Here in Korea, we're in the throes of (a rather mild) winter, but since I despise the cold, I've been doing everything I can to make sure I make it through my least favorite season with my spirit in tact. Part One of my "How-To: Survive the Winter in Korea" guide focused on five bits of advice that I've learned in my past two winters in Korea. Now I'll round it out to an even ten with the other half of the advice...
Crank up the humidifier.
While your ondol has some wonderful benefits, it unfortunately also contributes to the dryness that's in the air during wintertime in Korea. After waking up with a sore throat day after day, I realized that I needed to put some humidity back into the air.
Humidifiers can be found at any supermarket chain in Korea, often for as cheap as $20-30.
Indulge in Korean soups and stews!
One thing (of many) that Korea does really, really well is hot soups. And what better time to eat all the soups and stews than when it's below freezing outside.
Some of my favorites include tteokguk (rice cake soup), sundubu jjigae (tofu soup), and haejangguk ("hangover" soup, which is also just delicious anytime). I recommend heading to a neighborhood spot and seeing what they have to offer -- most traditional Korean restaurants will have at least some of these, as well as a wide selection of other soups and stews.
Find some strap-on ice cleats.
My first winter in Korea, I was dismayed to find that they don't really clear the sidewalks. This definitely varies depending on the city or even the amount of foot traffic a particular stretch of sidewalk receives, but my walk to work is basically the equivalent of ice skating. But without ice skates.
Enter strap-on ice cleats. They look ridiculous, yes, but I for one will not be risking wiping out on the icy sidewalks. I have yet to fall on the ice in Korea, and I am not about to start now.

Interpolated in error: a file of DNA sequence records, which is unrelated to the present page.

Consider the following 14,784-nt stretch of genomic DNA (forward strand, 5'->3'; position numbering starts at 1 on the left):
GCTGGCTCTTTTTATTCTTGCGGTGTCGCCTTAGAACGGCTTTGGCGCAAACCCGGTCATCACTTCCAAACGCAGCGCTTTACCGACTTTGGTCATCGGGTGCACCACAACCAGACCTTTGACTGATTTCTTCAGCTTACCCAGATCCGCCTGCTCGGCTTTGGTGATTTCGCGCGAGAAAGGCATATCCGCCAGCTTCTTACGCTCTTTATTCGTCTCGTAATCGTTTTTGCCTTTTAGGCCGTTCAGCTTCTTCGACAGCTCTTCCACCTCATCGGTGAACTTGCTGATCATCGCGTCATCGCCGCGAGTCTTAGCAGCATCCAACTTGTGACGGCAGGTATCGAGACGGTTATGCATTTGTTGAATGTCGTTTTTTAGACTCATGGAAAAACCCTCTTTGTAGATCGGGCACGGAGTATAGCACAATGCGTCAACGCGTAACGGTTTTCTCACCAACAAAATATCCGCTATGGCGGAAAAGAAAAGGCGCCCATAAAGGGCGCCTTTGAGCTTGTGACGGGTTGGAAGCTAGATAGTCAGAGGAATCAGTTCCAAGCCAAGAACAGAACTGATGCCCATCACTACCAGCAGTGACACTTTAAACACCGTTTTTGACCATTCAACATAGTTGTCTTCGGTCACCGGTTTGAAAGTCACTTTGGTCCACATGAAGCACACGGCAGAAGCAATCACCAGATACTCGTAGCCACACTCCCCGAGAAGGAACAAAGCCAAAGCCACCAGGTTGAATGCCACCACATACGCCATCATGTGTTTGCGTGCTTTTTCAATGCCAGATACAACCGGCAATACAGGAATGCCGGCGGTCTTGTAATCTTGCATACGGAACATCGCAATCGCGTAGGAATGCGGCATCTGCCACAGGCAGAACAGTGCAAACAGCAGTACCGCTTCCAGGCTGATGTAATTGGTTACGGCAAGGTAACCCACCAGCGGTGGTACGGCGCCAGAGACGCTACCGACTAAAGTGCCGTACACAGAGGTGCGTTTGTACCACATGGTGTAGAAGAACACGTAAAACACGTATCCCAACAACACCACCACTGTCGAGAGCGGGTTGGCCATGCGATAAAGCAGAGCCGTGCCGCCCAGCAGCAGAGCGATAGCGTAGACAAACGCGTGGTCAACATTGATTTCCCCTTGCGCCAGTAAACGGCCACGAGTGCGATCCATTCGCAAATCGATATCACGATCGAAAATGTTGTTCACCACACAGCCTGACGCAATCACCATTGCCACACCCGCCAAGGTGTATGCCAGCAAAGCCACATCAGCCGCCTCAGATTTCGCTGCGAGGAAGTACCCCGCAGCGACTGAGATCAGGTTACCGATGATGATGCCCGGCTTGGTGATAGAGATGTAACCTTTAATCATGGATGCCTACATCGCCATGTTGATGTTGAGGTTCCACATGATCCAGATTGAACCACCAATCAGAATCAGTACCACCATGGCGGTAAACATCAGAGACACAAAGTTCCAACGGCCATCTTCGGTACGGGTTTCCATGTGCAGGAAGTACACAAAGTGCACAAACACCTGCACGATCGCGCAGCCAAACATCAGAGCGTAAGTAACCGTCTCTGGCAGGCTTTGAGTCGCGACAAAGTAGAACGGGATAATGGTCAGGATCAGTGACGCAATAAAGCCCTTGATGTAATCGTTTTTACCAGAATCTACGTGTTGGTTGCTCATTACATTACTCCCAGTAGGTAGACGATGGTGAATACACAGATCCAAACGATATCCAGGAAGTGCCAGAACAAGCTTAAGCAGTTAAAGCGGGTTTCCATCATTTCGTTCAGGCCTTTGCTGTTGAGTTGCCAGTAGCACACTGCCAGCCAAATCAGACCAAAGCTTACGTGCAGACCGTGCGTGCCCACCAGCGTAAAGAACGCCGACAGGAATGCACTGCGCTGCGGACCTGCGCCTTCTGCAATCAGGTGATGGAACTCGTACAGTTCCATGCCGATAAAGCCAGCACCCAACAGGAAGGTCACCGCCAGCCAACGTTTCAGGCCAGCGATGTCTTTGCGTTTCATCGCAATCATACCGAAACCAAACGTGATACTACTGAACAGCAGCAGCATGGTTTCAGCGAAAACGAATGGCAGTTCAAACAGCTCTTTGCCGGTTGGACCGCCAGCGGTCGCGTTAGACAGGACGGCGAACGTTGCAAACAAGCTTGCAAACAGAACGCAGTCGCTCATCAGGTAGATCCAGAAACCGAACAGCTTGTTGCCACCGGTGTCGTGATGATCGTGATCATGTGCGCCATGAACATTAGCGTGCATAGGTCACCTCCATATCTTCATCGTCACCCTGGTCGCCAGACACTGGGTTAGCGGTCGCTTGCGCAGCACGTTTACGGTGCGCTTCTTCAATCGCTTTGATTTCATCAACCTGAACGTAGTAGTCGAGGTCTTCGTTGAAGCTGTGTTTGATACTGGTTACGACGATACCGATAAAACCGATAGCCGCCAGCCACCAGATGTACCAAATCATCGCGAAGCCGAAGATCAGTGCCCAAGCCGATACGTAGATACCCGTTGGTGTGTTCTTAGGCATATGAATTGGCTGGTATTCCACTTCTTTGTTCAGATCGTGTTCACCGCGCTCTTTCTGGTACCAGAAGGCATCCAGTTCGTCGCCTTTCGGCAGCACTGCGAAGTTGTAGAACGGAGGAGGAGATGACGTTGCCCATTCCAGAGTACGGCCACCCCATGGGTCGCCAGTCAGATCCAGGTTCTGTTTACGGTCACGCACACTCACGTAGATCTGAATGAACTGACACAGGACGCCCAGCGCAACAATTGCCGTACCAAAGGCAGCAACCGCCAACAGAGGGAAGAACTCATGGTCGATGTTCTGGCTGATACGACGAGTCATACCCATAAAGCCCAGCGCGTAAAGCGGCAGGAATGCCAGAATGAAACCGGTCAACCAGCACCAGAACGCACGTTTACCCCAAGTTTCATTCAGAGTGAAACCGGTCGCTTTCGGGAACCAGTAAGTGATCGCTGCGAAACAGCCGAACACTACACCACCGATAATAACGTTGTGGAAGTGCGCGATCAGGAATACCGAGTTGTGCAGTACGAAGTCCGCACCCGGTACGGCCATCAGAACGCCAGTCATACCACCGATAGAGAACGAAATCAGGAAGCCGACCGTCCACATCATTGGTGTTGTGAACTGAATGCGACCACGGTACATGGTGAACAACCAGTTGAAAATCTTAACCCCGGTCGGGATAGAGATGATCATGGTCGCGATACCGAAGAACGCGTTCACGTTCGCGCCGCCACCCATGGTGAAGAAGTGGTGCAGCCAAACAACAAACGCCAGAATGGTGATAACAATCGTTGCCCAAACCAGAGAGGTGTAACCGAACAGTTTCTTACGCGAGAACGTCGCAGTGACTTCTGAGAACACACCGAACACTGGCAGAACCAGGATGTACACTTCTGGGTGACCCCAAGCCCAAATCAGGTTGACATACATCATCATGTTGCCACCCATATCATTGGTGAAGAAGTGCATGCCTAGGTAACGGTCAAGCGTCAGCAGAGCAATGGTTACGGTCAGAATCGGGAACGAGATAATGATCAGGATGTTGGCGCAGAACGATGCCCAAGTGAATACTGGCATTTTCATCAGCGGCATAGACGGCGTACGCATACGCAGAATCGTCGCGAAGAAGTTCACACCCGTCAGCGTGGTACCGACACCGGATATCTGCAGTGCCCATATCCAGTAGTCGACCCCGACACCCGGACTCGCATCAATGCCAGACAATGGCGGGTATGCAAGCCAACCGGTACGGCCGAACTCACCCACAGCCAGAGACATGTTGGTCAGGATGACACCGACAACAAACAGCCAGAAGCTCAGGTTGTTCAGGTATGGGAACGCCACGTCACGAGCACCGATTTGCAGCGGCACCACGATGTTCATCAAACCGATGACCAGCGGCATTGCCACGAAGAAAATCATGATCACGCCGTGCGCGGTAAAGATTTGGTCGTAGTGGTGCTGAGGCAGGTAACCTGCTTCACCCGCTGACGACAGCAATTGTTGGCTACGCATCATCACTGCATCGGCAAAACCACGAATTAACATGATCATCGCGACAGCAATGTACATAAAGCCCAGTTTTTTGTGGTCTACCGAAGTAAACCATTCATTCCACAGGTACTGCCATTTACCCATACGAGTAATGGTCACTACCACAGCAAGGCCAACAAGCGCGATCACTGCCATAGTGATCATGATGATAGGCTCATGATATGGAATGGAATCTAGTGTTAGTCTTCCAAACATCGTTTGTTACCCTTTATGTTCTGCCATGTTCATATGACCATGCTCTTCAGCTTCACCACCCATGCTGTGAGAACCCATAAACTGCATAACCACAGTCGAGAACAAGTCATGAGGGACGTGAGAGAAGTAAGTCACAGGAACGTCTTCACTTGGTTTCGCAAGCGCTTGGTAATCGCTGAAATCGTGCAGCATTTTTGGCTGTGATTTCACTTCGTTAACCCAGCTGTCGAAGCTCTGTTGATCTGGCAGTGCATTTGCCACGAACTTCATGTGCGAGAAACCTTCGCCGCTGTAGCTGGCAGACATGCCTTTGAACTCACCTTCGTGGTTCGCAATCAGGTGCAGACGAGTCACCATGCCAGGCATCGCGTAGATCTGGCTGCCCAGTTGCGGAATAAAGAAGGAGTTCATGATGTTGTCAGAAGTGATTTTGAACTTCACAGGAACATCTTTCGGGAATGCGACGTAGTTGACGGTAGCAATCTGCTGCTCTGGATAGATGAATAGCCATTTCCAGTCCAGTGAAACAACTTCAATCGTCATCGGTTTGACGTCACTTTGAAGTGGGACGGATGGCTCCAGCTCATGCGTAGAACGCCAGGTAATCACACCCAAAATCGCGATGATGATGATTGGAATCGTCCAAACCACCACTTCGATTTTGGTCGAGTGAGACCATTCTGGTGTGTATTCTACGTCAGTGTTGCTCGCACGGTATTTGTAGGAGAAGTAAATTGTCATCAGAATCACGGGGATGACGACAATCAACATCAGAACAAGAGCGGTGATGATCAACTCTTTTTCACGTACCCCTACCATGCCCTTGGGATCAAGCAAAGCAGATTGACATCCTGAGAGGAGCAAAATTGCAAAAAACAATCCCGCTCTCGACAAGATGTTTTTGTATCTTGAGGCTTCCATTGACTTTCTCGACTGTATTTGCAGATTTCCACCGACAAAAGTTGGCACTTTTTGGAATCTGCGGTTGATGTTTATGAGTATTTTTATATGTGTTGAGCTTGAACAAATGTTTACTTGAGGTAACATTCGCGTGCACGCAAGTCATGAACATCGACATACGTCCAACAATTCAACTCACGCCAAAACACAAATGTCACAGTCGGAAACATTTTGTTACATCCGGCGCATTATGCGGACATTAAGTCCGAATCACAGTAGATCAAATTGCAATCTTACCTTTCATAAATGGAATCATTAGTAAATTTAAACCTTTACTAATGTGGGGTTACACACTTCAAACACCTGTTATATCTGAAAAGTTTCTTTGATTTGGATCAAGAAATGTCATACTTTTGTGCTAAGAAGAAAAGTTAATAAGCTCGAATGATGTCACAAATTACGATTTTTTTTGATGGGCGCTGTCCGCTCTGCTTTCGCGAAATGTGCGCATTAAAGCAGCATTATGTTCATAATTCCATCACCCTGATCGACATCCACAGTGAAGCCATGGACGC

My cleats came from home -- my parents had them from a previous ice storm, so they were passed on to me. You can buy you own on sites like Amazon and Gmarket, or you can look around in the sporting goods stores in Korea. If you're into hiking, these are a good investment anyway as the paths and stairs up the mountains are somewhat treacherous this time of year.
Settle in with Netflix and/or Hulu.
It's sure taken me long enough to figure out how to make Netflix and Hulu work in this country, but I have finally done it. Hibernation this winter has suddenly become a lot more convenient.
Setting up Netflix is easy: install Google Chrome as the browser on your computer and then download the extenstion called Media Hint. Then you're good to go! Thank me later when you're marathoning TV shows instead of going out into the cold.
Make a checklist of indoor activities for the weekends.
Korea is full of indoor activities to keep you busy this winter. Here's a quick run down of popular and fun things to check out, with links to those previously covered by Aclipse bloggers, when you're exploring and want to stay out of the weather:
Museums - War Memorial, National Museum of Korea, the Trick Art Museum, or even the new National Museum of Modern and Contemporary Art in Seoul. There's plenty to keep you busy, indoors, and warm, while also getting you out of the house and checking off some of your "Korea To-Do" items.
That's all I have for my winter survival tips! Leave a comment below if you've got any additional advice for powering through the last weeks of winter. Good luck with staying warm!
Between studying Japanese and Asian culture in university and setting her sights on a teaching career, it came as no surprise when Zannah Smreker announced that she was moving to South Korea to teach for Chungdahm Learning. In November 2011, Zannah accepted a position through Aclipse with the Yeonsu branch in Incheon, just southwest of Seoul. When she's not teaching, she keeps herself busy with exploring Korea, eating all the street food, and hunting down strange Engrish shirts. Check out her blog here for more of her adventures!